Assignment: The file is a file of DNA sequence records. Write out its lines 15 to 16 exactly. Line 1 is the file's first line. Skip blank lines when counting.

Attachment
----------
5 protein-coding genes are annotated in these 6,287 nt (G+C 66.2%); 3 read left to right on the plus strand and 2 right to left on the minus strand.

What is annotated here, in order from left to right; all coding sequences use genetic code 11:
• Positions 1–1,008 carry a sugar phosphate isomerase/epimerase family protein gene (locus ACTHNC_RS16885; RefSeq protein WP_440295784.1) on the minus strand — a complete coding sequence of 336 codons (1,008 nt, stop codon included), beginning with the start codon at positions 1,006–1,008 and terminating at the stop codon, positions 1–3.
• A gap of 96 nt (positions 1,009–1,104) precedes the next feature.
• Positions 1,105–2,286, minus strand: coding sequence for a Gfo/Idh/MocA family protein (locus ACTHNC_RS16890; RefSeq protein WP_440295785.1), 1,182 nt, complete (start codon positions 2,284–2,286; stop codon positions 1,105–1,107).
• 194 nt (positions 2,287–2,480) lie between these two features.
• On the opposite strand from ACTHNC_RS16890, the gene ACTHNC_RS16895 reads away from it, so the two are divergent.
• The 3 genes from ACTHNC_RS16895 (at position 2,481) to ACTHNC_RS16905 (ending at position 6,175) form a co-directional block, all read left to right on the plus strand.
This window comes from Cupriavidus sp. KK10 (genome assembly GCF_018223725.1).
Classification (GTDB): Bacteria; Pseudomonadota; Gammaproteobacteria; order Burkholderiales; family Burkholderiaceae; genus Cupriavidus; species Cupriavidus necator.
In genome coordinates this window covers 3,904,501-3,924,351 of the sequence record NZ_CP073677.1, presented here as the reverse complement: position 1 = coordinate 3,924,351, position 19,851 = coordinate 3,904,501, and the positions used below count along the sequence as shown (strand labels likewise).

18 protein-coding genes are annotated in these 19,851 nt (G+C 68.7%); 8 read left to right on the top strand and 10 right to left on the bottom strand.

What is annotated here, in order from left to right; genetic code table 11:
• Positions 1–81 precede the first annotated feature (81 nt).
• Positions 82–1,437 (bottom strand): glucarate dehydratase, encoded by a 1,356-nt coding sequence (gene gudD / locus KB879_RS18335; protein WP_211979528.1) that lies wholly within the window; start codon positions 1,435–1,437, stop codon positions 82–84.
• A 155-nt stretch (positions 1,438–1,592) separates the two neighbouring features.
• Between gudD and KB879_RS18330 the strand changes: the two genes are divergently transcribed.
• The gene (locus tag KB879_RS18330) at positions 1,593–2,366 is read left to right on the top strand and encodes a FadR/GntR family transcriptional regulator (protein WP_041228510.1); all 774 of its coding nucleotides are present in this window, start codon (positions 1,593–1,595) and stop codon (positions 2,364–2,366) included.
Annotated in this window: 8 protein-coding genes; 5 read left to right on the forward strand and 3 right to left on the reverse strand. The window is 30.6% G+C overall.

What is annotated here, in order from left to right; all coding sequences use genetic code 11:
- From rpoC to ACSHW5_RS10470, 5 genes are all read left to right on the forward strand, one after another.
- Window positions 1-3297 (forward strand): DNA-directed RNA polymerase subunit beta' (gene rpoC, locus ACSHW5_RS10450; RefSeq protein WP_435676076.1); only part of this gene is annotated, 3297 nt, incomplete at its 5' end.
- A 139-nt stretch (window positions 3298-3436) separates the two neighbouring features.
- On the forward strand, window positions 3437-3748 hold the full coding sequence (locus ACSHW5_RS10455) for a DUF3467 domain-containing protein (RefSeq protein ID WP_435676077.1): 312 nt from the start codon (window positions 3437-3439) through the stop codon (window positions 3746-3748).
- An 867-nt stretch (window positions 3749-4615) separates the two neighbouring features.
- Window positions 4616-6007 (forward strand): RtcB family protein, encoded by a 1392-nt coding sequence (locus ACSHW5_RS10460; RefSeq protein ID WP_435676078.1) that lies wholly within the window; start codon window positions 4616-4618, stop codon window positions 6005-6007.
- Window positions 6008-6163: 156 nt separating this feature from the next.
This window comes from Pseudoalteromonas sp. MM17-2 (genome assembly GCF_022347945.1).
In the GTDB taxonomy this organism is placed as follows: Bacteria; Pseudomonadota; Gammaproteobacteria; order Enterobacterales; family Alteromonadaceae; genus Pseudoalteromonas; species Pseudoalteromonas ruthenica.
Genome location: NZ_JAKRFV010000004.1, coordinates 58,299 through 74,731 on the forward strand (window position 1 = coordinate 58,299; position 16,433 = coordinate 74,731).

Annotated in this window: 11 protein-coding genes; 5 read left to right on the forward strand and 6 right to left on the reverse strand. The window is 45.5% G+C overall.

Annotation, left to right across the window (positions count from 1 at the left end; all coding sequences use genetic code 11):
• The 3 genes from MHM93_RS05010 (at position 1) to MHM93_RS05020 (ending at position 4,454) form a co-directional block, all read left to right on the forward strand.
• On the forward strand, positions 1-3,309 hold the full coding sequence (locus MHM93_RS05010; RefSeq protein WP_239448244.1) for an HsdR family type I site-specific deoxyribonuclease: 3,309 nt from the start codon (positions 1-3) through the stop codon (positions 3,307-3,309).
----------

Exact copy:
• Positions 82–1,437 (bottom strand): glucarate dehydratase, encoded by a 1,356-nt coding sequence (gene gudD / locus KB879_RS18335; protein WP_211979528.1) that lies wholly within the window; start codon positions 1,435–1,437, stop codon positions 82–84.
• A 155-nt stretch (positions 1,438–1,592) separates the two neighbouring features.